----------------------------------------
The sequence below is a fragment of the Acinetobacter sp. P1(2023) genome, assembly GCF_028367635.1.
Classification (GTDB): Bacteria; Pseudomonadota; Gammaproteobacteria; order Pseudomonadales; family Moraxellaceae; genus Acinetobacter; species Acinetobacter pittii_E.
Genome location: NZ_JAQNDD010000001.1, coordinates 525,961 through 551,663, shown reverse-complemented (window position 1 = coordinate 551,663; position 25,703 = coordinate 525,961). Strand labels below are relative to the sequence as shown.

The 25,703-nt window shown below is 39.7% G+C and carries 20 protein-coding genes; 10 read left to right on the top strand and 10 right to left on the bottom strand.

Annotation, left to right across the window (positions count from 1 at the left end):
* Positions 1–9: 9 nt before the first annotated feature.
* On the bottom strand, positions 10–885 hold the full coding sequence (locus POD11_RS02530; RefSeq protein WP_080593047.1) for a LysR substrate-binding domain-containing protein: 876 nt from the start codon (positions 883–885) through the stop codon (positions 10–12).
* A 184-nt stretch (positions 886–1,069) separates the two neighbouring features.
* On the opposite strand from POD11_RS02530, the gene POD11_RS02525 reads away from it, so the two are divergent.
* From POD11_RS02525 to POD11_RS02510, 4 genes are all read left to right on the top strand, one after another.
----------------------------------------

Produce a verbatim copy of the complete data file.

The sequence below is a fragment of the Acinetobacter sp. P1(2023) genome, assembly GCF_028367635.1.
Classification (GTDB): Bacteria; Pseudomonadota; Gammaproteobacteria; order Pseudomonadales; family Moraxellaceae; genus Acinetobacter; species Acinetobacter pittii_E.
Genome location: NZ_JAQNDD010000001.1, coordinates 525,961 through 551,663, shown reverse-complemented (window position 1 = coordinate 551,663; position 25,703 = coordinate 525,961). Strand labels below are relative to the sequence as shown.

The 25,703-nt window shown below is 39.7% G+C and carries 20 protein-coding genes; 10 read left to right on the top strand and 10 right to left on the bottom strand.

Annotation, left to right across the window (positions count from 1 at the left end):
* Positions 1–9: 9 nt before the first annotated feature.
* On the bottom strand, positions 10–885 hold the full coding sequence (locus POD11_RS02530; RefSeq protein WP_080593047.1) for a LysR substrate-binding domain-containing protein: 876 nt from the start codon (positions 883–885) through the stop codon (positions 10–12).
* A 184-nt stretch (positions 886–1,069) separates the two neighbouring features.
* On the opposite strand from POD11_RS02530, the gene POD11_RS02525 reads away from it, so the two are divergent.
* From POD11_RS02525 to POD11_RS02510, 4 genes are all read left to right on the top strand, one after another.